Nokia's CEO Planning To Replace Top-Tier Execs?

The tension is building, and the world at large (particularly those who pay attention to the mobile world) has to be wondering what's next for Nokia. There are only so many re-starts available for a company that's caught up in a world where innovation is happening at a rapid pace, and Nokia can't keep doing what they have been doing if they expect to maintain a global lead in smartphone market share. Ever since iOS and Android started to truly take over, Nokia hasn't kept pace in the smartphone world. They're still selling a ton of lower-end phones in developing countries, but it's the smartphone space that is poised to really grow over the next several years. Will Nokia compete?

Their CEO was replaced last September, but not much has happened since. The company hasn't issued any new phones to compete with the iPhone or any of the high-end Android phones. But the new CEO, Stephen Elop, could be just about ready to make sweeping changes at the top to help spark that competitive nature once again. A report originating from German weekly Wirtschaftswoche has found that Elop could cut a number of top-tier executives as soon as next week. The organizational changes would happen on the 11th of this month, with Mary T. McDowell, the executive in charge of Nokia's mobile phones unit, one of the people mentioned on the chopping block.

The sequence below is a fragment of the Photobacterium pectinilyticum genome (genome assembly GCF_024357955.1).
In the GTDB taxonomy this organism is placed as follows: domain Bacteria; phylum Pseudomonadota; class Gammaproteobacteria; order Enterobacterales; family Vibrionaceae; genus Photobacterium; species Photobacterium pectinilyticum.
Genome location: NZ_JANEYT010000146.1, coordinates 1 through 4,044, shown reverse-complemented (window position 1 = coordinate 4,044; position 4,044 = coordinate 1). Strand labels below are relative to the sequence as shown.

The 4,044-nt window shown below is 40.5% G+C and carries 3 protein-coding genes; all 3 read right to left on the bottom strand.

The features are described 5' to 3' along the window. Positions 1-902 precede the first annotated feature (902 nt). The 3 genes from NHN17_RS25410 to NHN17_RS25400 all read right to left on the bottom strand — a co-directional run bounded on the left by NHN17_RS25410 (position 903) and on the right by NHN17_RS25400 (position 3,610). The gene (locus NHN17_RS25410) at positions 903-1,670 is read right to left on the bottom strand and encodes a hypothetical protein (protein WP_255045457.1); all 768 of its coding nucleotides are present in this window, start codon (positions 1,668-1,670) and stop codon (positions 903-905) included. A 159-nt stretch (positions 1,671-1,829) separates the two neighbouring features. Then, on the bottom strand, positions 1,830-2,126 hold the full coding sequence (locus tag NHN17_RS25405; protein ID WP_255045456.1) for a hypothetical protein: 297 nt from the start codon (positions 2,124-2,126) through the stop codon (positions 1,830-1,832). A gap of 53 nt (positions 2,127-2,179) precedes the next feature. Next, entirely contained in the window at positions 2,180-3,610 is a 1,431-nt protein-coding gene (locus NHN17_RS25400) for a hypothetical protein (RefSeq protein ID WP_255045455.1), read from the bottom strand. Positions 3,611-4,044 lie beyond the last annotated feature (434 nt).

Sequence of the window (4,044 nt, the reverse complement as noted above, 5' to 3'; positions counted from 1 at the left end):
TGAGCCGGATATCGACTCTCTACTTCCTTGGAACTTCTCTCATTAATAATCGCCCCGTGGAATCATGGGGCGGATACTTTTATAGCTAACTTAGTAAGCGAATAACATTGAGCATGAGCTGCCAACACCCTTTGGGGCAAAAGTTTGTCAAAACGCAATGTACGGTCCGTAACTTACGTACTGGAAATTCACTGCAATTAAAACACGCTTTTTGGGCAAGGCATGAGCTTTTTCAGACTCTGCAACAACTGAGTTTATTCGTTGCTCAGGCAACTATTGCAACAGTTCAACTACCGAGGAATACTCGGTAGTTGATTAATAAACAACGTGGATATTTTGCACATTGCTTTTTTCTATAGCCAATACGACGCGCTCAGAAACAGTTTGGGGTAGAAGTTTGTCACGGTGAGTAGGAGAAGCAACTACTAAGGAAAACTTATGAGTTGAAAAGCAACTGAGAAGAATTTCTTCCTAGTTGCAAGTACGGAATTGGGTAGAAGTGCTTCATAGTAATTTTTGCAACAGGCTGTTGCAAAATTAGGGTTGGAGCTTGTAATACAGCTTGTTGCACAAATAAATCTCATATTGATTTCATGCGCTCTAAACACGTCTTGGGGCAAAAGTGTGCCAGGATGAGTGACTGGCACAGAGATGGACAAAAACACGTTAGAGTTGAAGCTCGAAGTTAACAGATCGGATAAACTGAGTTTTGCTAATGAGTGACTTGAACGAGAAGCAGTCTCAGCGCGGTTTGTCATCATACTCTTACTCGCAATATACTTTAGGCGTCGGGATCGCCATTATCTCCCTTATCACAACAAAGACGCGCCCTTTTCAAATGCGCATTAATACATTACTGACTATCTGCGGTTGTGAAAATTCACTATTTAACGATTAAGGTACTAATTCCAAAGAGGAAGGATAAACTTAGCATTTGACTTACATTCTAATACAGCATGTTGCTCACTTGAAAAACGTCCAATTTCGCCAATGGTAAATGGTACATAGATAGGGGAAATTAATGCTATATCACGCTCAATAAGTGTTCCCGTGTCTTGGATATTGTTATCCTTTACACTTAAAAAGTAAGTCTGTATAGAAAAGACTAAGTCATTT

Chief Development Officer Kai Oistamo is also named to be at risk, as is Niklas Savander, the manager of the markets unit. Tero Ojanpera, the manager responsible for services and mobile solutions, is the fourth and final executive specifically named to be replaced. Nokia is said to already have headhunters looking for new staff to fill those shoes, but there has been no confirmation nor denial from Nokia. What kind of execs will be named to fill these slots? Tough to say, but it wouldn't be surprising to see people pulled from other successful phone makers. It feels like Nokia is in need of a culture shift, one that is willing to take risks and potentially use an OS that already has momentum. Particularly in North America, it will be very tough to make Symbian^3 into a respected OS now that Android and iOS have such a huge market lead, but who knows if Nokia will ever be willing to only produce hardware. Next week should be very, very interesting in the Nokia camp, particularly with Mobile World Congress just about the corner.